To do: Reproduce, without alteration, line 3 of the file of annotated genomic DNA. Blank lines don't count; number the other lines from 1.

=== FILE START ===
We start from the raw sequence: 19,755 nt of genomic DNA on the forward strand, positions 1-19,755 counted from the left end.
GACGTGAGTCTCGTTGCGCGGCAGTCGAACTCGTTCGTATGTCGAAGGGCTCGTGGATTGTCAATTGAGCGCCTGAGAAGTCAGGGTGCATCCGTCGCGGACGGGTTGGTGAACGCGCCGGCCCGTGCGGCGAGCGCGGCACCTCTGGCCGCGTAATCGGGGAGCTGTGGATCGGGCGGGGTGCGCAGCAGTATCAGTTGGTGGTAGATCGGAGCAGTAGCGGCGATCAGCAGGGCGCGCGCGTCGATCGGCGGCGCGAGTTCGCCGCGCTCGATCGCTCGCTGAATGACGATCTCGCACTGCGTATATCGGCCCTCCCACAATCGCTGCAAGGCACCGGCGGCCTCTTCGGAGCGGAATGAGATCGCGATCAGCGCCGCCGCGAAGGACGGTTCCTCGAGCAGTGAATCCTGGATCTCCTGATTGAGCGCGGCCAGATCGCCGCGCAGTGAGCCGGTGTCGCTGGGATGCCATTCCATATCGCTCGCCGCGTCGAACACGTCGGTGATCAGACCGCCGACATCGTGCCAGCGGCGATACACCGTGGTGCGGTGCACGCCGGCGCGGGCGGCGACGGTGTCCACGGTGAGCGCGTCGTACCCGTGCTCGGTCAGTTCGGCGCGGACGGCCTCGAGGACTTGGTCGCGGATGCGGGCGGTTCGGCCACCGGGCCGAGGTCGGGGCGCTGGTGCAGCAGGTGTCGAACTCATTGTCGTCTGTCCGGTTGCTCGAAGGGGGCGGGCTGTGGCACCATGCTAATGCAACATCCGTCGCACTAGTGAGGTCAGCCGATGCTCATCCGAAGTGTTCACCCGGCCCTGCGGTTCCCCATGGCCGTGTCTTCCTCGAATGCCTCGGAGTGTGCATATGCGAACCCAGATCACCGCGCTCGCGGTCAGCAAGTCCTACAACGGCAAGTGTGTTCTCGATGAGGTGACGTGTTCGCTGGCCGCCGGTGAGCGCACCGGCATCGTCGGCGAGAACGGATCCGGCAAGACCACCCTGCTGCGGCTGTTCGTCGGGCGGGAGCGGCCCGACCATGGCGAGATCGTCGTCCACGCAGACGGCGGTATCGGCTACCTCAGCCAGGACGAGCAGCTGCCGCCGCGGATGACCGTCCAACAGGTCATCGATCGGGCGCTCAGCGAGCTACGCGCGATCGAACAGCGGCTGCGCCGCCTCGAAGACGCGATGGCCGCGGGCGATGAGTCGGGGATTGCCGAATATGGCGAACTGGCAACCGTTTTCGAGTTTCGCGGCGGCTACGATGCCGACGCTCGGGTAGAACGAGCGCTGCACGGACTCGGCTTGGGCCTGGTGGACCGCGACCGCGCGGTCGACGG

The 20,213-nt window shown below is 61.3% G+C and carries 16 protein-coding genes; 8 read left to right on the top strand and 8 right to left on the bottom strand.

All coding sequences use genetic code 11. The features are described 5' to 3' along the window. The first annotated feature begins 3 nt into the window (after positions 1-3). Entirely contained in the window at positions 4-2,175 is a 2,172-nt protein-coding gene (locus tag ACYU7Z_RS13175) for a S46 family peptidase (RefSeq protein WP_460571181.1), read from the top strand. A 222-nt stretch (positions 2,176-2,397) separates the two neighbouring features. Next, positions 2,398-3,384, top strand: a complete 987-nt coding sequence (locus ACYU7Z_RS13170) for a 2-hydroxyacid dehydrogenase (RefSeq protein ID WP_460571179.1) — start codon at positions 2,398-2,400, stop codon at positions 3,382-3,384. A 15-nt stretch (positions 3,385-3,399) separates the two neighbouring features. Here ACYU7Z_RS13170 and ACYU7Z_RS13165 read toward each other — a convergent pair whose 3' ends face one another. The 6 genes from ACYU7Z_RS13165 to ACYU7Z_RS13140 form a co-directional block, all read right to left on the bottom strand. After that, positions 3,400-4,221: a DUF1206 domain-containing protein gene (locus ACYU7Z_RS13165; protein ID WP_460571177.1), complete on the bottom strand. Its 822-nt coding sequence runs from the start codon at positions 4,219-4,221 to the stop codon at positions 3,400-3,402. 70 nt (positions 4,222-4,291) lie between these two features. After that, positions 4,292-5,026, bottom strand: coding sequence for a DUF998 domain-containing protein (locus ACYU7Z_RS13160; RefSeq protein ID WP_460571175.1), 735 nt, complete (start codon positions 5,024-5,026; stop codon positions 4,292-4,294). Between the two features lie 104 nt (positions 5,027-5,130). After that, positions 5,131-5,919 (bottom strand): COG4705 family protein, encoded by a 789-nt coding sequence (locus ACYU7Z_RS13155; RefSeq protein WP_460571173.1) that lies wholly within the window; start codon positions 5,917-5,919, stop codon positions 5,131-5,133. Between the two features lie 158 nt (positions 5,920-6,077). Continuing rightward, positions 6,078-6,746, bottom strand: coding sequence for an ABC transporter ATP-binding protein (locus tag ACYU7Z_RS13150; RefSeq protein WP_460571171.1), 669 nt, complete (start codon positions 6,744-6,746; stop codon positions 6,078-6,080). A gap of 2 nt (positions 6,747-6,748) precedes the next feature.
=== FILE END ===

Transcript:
The 20,213-nt window shown below is 61.3% G+C and carries 16 protein-coding genes; 8 read left to right on the top strand and 8 right to left on the bottom strand.